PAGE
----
A riveting and evocative tale of passion and murder, set on the French Riviera in the 1930s, from the No.1 bestselling author of The Savage Garden. France, 1935: At the poor man’s end of the Riviera sits Le Rayol, a haven for artists, expatriates and refugees. Here, a world away from the rumblings of a continent heading towards war, Tom Nash has rebuilt his life after a turbulent career in the Secret Intelligence Service. His past, though, is less willing to leave him behind. When a midnight intruder tries to kill him, Tom knows it is just a matter of time before another assassination attempt is made. Gathered at Le Rayol for the summer months are all those he holds most dear, including his beloved goddaughter Lucy. Reluctantly, Tom comes to believe that one of them must have betrayed him. If he is to live, Tom must draw his enemy out, but at what cost to himself and the people he loves…?
©2011 Mark Mills (P)2011 HarperCollins Publishers Limited
"Mills juggles the mysteries of three periods, switching between centuries with a conjuror's skill… the book is beautifully written, giving life to the figures in their Tuscan landscape." (Literary Review)
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"Starts well then fades.........."
A rather ordinary book which starts with great promise during the aftermath of the Russian Revolution but then becomes almost a "Boys Own" adventure in the South of France.
Having left the spying business and becoming a travel writer the hero seems to earn lots of money from his books and lives in incredible luxury and gives extravagent gifts to his favourite god-daughter. Not credible.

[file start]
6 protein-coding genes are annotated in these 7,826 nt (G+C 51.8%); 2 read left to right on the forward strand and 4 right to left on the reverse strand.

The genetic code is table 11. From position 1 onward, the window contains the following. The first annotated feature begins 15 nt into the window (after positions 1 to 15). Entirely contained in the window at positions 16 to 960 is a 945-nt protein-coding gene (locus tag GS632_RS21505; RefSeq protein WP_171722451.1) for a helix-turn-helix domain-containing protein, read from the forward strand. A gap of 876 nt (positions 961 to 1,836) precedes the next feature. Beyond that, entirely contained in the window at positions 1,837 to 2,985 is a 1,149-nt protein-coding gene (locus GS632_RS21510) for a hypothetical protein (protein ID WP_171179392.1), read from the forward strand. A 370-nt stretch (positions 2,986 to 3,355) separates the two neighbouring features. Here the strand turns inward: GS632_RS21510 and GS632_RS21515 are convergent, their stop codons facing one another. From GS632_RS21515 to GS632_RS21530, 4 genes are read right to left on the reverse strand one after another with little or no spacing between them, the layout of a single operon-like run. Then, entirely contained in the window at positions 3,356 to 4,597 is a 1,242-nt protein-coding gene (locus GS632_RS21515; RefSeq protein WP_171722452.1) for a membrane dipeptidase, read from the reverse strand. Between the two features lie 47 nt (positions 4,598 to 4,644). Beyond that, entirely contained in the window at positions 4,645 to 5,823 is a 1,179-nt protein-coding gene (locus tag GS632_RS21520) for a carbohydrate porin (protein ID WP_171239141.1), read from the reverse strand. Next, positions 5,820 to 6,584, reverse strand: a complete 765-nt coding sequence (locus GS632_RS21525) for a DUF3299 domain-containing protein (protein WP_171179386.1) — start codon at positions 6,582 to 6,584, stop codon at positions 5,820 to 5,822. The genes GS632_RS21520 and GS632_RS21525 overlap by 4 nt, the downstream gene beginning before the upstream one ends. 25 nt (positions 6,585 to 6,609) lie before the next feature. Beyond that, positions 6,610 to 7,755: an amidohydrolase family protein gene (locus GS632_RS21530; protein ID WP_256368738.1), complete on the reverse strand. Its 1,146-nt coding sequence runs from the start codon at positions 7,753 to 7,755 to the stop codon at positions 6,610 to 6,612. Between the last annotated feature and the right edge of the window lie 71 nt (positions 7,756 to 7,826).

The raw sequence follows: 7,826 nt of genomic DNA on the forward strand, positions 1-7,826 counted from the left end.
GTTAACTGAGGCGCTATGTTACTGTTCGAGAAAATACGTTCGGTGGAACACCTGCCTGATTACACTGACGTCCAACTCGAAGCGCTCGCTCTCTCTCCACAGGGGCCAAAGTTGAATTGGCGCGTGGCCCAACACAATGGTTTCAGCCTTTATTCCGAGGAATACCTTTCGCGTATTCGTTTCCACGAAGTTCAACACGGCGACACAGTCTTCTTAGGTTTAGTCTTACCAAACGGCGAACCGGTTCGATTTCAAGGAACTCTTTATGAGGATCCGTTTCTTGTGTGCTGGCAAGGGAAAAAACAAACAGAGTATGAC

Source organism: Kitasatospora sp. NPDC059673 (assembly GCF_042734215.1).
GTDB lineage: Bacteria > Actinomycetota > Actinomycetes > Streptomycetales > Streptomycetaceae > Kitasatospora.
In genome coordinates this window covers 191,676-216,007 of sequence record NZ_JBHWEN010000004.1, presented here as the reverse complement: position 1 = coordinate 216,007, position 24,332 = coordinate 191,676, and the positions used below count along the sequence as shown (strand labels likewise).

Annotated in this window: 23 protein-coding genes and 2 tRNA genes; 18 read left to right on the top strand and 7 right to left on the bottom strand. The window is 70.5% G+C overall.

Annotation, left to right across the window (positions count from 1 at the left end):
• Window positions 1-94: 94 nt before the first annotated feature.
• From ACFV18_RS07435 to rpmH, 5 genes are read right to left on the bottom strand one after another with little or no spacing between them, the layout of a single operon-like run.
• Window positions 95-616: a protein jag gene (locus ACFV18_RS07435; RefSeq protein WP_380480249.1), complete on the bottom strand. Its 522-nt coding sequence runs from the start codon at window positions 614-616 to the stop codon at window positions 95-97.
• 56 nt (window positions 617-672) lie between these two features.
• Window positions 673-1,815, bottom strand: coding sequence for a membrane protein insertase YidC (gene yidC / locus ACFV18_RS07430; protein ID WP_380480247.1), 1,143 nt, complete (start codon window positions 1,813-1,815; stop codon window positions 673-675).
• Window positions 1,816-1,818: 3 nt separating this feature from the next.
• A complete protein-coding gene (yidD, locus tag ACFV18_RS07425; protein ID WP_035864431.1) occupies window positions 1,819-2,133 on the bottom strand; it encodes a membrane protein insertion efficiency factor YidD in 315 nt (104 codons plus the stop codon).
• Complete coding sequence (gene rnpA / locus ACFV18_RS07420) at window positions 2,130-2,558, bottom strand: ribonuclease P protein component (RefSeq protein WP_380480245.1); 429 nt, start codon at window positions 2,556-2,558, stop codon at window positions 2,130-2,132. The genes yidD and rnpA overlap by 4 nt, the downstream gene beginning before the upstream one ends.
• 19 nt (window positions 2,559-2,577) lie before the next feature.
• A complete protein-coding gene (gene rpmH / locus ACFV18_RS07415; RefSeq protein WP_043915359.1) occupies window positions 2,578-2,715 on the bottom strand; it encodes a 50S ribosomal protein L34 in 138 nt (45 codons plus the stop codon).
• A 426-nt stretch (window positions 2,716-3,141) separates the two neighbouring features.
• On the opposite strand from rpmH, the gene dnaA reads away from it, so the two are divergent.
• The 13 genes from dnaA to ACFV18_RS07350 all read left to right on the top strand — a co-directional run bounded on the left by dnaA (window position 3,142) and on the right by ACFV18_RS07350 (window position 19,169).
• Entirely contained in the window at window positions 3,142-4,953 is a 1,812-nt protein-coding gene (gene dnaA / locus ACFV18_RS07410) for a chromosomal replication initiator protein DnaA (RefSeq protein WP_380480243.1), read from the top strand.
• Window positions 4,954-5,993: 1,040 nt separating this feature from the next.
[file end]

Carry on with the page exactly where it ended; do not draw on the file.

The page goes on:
I finished the book because, having holidayed in the area quite a lot, I liked picturing the places in which the story took place but I found the whole thing rather weak and disappointing.
The reader does a great job in trying to carry the story but unfortunately the writer does not live up to his efforts. The title is very misleading and has nothing to do with the story line.
"The reader does a good job"
I found this book very disappointing. It sounds so promising - Tom was in Russia in 1919 in the thick of the revolution and is involved in spying of a sort and only just escapes with his life. The story then moves to the French Riviera in 1935 when his days as a spy come back to haunt and threaten him.
One major problem for me was in the characterisation (the book, not the reading). Tom is the handsome, square-jawed hero. His god daughter is of course beautiful and clever and clearly destined to fall in love with Tom despite the age difference. After only a few appearances of her character I am afraid I found her intensely annoying as she was too confident. The other characters are barely drawn at all. The wife of Tom's old colleague from Russia is poisonous to everyone with no real explanation as to why.
There was little tension and the plot twists came along routinely with first one person then another suspected by Tom until they are eliminated from his suspicions sometimes too readily. It's hard to believe he ever worked in intelligence as he is so readily satisfied. There are dark hints of the things he has done while working but they are only hints and he doesn't show any ruthless clear thinking as he is working his way through his dilemmas.
There was little feeling of time. 1935 was quite an interesting time after all but the political background barely gets a look in. Tom himself is an expatriate English man whose circle of friends seem to be other expatriates and there is not enough to place then in the riviera - they could really be anywhere in the world for the story to work.
The reader does his best to bring it to life by trying to inject some tension into it and the various action scenes are well done. The voices are clear and well chosen.
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